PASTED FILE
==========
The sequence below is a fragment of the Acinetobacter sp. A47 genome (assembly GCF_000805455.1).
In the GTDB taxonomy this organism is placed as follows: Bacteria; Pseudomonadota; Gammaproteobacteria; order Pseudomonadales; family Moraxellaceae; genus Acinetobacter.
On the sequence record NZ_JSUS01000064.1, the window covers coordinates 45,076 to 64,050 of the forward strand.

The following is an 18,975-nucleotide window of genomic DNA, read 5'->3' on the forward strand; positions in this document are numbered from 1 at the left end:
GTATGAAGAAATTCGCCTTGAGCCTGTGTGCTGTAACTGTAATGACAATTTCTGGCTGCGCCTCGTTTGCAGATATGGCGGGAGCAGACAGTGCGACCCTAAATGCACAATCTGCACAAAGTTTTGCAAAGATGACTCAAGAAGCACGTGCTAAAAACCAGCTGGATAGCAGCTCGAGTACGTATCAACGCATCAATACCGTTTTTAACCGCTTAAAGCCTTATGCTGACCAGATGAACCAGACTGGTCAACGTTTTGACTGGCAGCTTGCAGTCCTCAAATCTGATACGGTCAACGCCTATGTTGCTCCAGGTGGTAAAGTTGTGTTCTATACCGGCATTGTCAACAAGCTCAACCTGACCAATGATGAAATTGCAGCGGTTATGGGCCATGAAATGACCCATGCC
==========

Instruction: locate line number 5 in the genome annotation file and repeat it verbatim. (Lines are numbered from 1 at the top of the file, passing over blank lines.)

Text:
GTATGAAGAAATTCGCCTTGAGCCTGTGTGCTGTAACTGTAATGACAATTTCTGGCTGCGCCTCGTTTGCAGATATGGCGGGAGCAGACAGTGCGACCCTAAATGCACAATCTGCACAAAGTTTTGCAAAGATGACTCAAGAAGCACGTGCTAAAAACCAGCTGGATAGCAGCTCGAGTACGTATCAACGCATCAATACCGTTTTTAACCGCTTAAAGCCTTATGCTGACCAGATGAACCAGACTGGTCAACGTTTTGACTGGCAGCTTGCAGTCCTCAAATCTGATACGGTCAACGCCTATGTTGCTCCAGGTGGTAAAGTTGTGTTCTATACCGGCATTGTCAACAAGCTCAACCTGACCAATGATGAAATTGCAGCGGTTATGGGCCATGAAATGACCCATGCC